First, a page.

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  • Author or Editor: R.J. Dufault x
  • HortTechnology x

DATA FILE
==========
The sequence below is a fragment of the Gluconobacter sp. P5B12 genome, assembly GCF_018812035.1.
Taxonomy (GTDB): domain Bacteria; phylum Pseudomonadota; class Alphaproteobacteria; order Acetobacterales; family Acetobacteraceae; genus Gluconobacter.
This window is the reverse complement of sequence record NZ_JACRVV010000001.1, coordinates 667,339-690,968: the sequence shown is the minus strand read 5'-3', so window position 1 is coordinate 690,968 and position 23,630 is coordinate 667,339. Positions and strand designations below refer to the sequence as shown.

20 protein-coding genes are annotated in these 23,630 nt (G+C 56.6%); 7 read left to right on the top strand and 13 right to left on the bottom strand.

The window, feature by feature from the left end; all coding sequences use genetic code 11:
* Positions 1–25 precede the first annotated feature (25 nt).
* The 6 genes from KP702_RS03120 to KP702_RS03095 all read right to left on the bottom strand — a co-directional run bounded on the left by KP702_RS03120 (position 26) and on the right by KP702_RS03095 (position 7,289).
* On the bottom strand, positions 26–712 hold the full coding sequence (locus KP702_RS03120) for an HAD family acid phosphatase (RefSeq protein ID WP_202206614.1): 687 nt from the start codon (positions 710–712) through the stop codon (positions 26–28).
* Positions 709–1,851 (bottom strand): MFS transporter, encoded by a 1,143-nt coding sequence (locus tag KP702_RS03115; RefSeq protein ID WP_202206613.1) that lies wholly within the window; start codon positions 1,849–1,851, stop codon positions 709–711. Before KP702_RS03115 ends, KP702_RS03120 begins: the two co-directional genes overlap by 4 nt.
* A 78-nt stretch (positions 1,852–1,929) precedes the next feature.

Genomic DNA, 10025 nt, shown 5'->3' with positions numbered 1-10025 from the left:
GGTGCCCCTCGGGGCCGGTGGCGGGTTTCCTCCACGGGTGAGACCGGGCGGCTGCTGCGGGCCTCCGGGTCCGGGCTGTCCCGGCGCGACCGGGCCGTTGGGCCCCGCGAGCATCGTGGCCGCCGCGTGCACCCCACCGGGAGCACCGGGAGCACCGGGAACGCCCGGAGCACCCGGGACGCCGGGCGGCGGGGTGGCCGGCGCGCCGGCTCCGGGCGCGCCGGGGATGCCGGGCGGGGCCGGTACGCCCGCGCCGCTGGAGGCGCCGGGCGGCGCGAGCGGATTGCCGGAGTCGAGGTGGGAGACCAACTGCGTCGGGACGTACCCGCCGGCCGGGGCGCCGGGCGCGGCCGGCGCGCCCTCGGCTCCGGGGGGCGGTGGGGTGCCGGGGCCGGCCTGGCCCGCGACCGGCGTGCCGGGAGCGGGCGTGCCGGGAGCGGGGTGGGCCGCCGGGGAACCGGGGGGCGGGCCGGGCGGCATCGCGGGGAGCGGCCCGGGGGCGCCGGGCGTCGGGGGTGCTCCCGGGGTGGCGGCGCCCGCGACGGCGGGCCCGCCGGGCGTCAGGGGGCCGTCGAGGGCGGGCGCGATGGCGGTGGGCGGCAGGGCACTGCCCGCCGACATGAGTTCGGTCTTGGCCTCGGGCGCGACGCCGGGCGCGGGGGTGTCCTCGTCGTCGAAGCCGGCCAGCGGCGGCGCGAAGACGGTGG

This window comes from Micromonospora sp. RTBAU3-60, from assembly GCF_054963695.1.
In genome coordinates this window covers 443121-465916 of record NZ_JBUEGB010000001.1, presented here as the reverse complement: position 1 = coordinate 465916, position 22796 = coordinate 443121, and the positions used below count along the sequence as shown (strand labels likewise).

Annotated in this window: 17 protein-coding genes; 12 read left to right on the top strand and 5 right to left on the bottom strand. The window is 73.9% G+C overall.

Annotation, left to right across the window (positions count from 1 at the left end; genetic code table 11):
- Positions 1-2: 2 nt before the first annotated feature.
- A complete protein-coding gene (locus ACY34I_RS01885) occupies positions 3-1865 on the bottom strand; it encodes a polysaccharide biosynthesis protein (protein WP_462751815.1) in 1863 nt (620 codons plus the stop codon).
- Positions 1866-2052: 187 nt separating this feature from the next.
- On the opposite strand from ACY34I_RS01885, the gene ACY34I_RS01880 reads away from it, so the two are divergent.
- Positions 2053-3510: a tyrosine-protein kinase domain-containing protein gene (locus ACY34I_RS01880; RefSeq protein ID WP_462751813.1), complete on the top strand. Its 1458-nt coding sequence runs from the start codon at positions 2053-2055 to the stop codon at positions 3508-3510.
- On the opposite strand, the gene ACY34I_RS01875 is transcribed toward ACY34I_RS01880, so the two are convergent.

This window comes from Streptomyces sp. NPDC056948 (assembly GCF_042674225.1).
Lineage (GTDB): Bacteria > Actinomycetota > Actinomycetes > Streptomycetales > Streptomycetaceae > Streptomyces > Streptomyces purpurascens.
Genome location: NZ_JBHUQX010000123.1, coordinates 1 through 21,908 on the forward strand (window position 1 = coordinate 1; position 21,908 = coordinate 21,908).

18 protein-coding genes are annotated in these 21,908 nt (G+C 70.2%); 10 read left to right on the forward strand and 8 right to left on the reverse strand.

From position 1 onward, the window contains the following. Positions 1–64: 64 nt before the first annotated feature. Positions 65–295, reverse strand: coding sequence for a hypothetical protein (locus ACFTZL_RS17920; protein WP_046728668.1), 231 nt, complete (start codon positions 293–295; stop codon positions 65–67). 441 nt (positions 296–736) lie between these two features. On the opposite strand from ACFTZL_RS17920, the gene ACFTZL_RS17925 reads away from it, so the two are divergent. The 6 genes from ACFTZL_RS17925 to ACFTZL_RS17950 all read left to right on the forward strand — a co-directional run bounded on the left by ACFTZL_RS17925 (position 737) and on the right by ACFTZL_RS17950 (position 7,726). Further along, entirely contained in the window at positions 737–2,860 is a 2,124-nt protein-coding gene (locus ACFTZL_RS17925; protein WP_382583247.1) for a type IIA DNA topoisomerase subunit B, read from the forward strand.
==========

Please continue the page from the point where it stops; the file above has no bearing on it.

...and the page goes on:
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Interest in producing specialty melons (Cucumis melo) is increasing in Florida, but information on yield performance, fruit quality, and disease resistance of specialty melon cultivars grown in Florida conditions is limited. In this study conducted at Citra, FL, during the 2011 Spring season, 10 specialty melon cultivars were evaluated, in both certified organic and conventionally managed fields, including: Creme de la Creme and San Juan ananas melon (C. melo var. reticulatus), Brilliant and Camposol canary melon (C. melo var. inodorus), Ginkaku and Sun Jewel asian melon (C. melo var. makuwa), Arava and Diplomat galia melon (C. melo var. reticulatus), and Honey Pearl and Honey Yellow honeydew melon (C. melo var. inodorus). ‘Athena’ cantaloupe (C. melo var. reticulatus) was included as a control. ‘Sun Jewel’, ‘Diplomat’, ‘Honey Yellow’, and ‘Honey Pearl’ were early maturing cultivars that were harvested 10 days earlier than ‘Athena’. ‘Athena’ had the highest marketable yield in the conventional field (10.7 kg/plant), but the yield of ‘Camposol’, ‘Ginkaku’, ‘Honey Yellow’, and ‘Honey Pearl’ did not differ significantly from ‘Athena’. Under organic production, ‘Camposol’ showed a significantly higher marketable yield (8.3 kg/plant) than ‘Athena’ (6.8 kg/plant). ‘Ginkaku’ produced the largest fruit number per plant in both organic (10 fruit/plant) and conventional fields (12 fruit/plant) with smaller fruit size compared with other melon cultivars. Overall, the specialty melon cultivars, except for asian melon, did not differ significantly from ‘Athena’ in terms of marketable fruit number per plant. ‘Sun Jewel’, ‘Diplomat’, and ‘San Juan’ showed relatively high percentages of cull fruit. ‘Honey Yellow’, ‘Honey Pearl’, and ‘Sun Jewel’ exhibited higher soluble solids concentration (SSC) than ‘Athena’ in both organic and conventional fields, while ‘Brilliant’, ‘San Juan’, and ‘Ginkaku’ also had higher SSC than ‘Athena’ under organic production. ‘Honey Yellow’, ‘Sun Jewel’, ‘Brilliant’, and ‘Camposol’ were less affected by powdery mildew (caused by Podosphaera xanthii) and downy mildew (caused by Pseudoperonospora cubensis) in the conventional field. ‘Honey Yellow’ and ‘Camposol’ also had significantly lower aboveground disease severity ratings in the organic field compared with ‘Athena’, although the root-knot nematode (RKN) (Meloidogyne sp.) gall rating was higher in ‘Honey Yellow’ than ‘Athena’.

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